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Microbes from Hell$
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Patrick Forterre

Print publication date: 2016

Print ISBN-13: 9780226265827

Published to Chicago Scholarship Online: May 2017

DOI: 10.7208/chicago/9780226265964.001.0001

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PRINTED FROM CHICAGO SCHOLARSHIP ONLINE (www.chicago.universitypressscholarship.com). (c) Copyright University of Chicago Press, 2018. All Rights Reserved. Under the terms of the licence agreement, an individual user may print out a PDF of a single chapter of a monograph in CHSO for personal use (for details see http://www.chicago.universitypressscholarship.com/page/privacy-policy).date: 16 July 2018

Hunting Hyperthermophiles and Their Viruses: From the Great Depths to the Laboratory

Hunting Hyperthermophiles and Their Viruses: From the Great Depths to the Laboratory

(p.51) 2 Hunting Hyperthermophiles and Their Viruses: From the Great Depths to the Laboratory
Microbes from Hell

Patrick Forterre

, Teresa Lavender Fagan
University of Chicago Press

This more personal chapter starts describing how the author discovered the work of Carl Woese on archaea and why he decided to work on hyperthermophiles. Important differences between eukaryotes and prokaryotes are discussed, such as the presence of a DNA gyrase in bacteria and split genes in eukaryotes, explaining the author personal view of their evolutionary relationship. The discovery of a unique enzyme only present in thermophiles, reverse gyrase is described. This is followed by a lengthy and vivid recollection by Evelyne Marguet, author’s wife and co-worker, of her trip in the submarine Nautile to collect samples from 2600 meters deep hydrothermal vents in the Pacific Ocean. Methods to isolate and cultivate microbes from hell are described. The third part of the chapter presents various members of the author laboratories and discusses the result obtained with samples collected by Evelyne Marguet. The author emphasises the discovery of extracellular membrane vesicles produced by anaerobes of the order Thermococcales and the work done on archaeal viruses in collaboration with David Prangishvili at the Institut Pasteur. The author briefly describes the concept of virocell that he proposed to better describe the nature of viruses.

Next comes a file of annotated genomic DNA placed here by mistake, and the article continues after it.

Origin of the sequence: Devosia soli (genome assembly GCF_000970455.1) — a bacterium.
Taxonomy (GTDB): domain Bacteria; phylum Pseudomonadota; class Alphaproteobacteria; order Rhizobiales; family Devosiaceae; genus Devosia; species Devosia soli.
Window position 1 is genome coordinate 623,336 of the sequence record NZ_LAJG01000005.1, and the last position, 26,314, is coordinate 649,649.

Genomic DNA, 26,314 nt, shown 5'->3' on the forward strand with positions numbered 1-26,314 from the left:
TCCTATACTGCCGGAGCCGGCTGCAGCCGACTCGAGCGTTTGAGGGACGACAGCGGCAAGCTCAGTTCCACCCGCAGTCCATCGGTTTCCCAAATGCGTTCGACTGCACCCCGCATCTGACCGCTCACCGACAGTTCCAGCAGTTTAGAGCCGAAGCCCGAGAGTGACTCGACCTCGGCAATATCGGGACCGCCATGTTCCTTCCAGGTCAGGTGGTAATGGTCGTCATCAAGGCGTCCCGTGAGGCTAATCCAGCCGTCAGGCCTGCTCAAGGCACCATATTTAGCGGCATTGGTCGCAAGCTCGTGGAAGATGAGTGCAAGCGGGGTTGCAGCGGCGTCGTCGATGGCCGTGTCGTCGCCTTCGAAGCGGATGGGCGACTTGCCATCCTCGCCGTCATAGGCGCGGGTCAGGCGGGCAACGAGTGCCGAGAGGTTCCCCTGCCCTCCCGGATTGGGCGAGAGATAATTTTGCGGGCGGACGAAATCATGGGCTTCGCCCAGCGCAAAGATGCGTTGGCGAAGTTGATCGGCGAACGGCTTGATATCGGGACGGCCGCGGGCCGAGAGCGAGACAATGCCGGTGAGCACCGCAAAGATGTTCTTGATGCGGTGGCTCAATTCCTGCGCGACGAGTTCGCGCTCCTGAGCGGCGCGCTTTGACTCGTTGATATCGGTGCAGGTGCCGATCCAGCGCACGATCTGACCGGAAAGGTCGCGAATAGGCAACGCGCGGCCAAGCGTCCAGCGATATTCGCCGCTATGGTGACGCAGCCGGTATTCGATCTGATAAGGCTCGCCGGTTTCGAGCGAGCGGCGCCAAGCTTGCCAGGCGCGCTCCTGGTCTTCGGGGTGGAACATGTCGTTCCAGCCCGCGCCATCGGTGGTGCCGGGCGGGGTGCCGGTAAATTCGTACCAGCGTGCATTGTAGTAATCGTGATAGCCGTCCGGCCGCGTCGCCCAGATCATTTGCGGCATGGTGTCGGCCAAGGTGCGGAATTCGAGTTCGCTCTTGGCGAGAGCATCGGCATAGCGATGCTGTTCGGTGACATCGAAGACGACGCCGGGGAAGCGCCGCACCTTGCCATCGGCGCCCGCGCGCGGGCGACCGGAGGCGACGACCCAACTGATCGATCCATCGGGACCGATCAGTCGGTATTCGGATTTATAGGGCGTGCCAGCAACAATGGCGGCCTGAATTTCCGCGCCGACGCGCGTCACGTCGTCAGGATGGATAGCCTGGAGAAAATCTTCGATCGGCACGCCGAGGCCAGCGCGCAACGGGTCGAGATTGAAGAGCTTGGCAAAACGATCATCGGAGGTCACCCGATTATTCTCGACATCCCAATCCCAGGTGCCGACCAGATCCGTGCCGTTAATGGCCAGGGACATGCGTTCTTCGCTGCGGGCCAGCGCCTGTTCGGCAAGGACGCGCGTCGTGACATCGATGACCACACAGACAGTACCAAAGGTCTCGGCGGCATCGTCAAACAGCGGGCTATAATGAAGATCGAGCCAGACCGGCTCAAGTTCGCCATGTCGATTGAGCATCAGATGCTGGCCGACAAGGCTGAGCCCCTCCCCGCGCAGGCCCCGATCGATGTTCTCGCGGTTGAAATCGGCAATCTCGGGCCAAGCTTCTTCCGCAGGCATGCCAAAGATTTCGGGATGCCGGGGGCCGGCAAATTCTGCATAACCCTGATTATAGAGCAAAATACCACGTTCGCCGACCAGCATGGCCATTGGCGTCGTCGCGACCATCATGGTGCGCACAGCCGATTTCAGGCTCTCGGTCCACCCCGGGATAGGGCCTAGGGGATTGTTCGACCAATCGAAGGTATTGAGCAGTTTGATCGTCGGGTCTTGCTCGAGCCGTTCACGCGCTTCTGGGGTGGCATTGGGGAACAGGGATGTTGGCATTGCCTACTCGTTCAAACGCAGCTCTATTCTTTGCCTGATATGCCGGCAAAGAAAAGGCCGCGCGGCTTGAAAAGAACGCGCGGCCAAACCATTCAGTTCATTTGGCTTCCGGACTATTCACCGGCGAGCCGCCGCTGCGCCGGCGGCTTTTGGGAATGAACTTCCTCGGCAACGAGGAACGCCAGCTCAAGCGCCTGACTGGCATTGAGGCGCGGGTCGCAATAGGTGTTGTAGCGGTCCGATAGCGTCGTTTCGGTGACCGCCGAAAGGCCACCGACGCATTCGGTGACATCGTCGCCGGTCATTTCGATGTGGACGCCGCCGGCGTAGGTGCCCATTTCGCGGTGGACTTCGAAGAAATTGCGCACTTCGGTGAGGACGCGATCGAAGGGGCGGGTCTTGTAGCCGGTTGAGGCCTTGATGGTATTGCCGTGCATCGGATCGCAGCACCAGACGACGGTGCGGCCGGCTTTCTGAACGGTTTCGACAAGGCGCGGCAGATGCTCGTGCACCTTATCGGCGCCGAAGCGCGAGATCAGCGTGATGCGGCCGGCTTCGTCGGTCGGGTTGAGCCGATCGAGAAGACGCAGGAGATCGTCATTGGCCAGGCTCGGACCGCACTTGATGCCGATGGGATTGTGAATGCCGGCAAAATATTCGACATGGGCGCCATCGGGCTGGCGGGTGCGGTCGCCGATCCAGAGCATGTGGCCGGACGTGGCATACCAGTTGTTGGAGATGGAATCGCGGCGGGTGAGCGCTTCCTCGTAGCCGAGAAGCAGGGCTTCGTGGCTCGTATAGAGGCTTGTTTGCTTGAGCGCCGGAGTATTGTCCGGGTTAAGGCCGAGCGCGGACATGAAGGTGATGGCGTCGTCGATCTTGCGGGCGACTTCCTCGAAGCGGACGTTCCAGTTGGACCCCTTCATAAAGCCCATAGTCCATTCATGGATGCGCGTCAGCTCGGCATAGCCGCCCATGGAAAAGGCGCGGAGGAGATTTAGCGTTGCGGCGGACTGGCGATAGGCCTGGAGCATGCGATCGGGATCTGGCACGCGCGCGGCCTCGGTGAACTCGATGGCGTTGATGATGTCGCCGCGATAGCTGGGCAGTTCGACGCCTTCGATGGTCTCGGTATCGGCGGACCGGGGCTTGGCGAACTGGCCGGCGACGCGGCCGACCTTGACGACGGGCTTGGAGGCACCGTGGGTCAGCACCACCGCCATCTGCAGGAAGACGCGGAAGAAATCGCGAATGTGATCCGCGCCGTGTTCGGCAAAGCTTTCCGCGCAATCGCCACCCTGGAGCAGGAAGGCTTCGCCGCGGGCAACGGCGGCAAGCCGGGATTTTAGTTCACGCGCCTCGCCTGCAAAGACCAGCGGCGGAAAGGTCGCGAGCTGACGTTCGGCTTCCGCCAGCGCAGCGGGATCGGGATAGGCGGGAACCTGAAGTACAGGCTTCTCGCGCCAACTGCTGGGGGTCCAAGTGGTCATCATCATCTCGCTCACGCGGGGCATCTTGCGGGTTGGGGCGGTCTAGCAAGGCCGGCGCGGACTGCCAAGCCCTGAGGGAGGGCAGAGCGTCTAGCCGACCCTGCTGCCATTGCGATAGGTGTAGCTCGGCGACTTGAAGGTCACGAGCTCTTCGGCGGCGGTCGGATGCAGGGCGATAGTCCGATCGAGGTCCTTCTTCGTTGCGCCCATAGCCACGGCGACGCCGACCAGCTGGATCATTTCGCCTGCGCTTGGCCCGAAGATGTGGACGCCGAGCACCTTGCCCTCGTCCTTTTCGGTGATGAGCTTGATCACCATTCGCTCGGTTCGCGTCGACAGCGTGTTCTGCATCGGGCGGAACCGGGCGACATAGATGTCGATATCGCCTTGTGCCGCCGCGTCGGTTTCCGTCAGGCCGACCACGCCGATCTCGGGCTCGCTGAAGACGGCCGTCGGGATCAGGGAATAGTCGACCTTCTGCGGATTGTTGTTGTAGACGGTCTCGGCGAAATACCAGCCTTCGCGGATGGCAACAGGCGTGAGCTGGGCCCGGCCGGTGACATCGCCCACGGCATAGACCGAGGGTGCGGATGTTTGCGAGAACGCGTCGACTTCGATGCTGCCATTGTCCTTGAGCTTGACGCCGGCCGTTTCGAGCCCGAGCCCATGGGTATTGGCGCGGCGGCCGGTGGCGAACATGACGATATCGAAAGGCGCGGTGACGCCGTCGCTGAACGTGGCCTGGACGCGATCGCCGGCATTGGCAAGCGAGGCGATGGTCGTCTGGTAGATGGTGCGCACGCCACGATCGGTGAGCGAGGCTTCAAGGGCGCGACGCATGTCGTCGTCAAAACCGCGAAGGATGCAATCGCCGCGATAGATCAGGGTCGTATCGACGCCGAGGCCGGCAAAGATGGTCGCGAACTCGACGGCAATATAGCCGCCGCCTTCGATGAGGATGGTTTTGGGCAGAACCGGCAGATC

Keywords:   DNA gyrase, reverse gyrase, split gene, hydrothermal vent, anaerobes, Thermococcales, David Prangishvili, virocell

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